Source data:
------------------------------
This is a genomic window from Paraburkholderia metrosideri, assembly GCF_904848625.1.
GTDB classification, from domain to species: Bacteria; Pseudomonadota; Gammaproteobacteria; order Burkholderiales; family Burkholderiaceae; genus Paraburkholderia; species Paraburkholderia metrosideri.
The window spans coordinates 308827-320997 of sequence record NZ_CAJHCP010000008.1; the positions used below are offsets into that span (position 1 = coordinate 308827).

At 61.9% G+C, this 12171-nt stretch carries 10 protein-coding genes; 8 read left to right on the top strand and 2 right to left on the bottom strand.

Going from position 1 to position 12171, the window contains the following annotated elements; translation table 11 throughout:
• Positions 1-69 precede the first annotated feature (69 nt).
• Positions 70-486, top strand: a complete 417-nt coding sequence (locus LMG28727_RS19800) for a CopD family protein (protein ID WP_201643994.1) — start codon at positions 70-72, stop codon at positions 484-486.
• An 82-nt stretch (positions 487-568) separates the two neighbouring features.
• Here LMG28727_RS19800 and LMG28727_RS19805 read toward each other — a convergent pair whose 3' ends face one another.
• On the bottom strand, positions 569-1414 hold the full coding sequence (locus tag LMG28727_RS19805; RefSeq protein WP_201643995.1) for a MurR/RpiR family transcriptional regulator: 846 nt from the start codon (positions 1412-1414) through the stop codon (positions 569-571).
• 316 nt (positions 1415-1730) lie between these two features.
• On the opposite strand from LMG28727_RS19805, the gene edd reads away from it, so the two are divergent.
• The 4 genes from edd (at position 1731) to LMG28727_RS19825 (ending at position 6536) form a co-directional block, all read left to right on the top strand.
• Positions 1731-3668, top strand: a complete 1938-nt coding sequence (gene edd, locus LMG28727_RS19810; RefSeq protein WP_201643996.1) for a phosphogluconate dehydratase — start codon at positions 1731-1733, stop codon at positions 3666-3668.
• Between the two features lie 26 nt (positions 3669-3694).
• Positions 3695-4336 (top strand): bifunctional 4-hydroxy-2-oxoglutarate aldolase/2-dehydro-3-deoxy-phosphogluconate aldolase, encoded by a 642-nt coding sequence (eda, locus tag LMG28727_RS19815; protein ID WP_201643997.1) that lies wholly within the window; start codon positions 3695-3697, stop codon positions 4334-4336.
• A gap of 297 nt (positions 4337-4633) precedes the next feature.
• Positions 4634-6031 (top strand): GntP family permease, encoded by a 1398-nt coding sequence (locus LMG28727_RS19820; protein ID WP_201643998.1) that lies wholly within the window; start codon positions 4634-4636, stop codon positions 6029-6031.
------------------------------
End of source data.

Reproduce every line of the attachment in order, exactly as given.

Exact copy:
This is a genomic window from Paraburkholderia metrosideri, assembly GCF_904848625.1.
GTDB classification, from domain to species: Bacteria; Pseudomonadota; Gammaproteobacteria; order Burkholderiales; family Burkholderiaceae; genus Paraburkholderia; species Paraburkholderia metrosideri.
The window spans coordinates 308827-320997 of sequence record NZ_CAJHCP010000008.1; the positions used below are offsets into that span (position 1 = coordinate 308827).

At 61.9% G+C, this 12171-nt stretch carries 10 protein-coding genes; 8 read left to right on the top strand and 2 right to left on the bottom strand.

Going from position 1 to position 12171, the window contains the following annotated elements; translation table 11 throughout:
• Positions 1-69 precede the first annotated feature (69 nt).
• Positions 70-486, top strand: a complete 417-nt coding sequence (locus LMG28727_RS19800) for a CopD family protein (protein ID WP_201643994.1) — start codon at positions 70-72, stop codon at positions 484-486.
• An 82-nt stretch (positions 487-568) separates the two neighbouring features.
• Here LMG28727_RS19800 and LMG28727_RS19805 read toward each other — a convergent pair whose 3' ends face one another.
• On the bottom strand, positions 569-1414 hold the full coding sequence (locus tag LMG28727_RS19805; RefSeq protein WP_201643995.1) for a MurR/RpiR family transcriptional regulator: 846 nt from the start codon (positions 1412-1414) through the stop codon (positions 569-571).
• 316 nt (positions 1415-1730) lie between these two features.
• On the opposite strand from LMG28727_RS19805, the gene edd reads away from it, so the two are divergent.
• The 4 genes from edd (at position 1731) to LMG28727_RS19825 (ending at position 6536) form a co-directional block, all read left to right on the top strand.
• Positions 1731-3668, top strand: a complete 1938-nt coding sequence (gene edd, locus LMG28727_RS19810; RefSeq protein WP_201643996.1) for a phosphogluconate dehydratase — start codon at positions 1731-1733, stop codon at positions 3666-3668.
• Between the two features lie 26 nt (positions 3669-3694).
• Positions 3695-4336 (top strand): bifunctional 4-hydroxy-2-oxoglutarate aldolase/2-dehydro-3-deoxy-phosphogluconate aldolase, encoded by a 642-nt coding sequence (eda, locus tag LMG28727_RS19815; protein ID WP_201643997.1) that lies wholly within the window; start codon positions 3695-3697, stop codon positions 4334-4336.
• A gap of 297 nt (positions 4337-4633) precedes the next feature.
• Positions 4634-6031 (top strand): GntP family permease, encoded by a 1398-nt coding sequence (locus LMG28727_RS19820; protein ID WP_201643998.1) that lies wholly within the window; start codon positions 4634-4636, stop codon positions 6029-6031.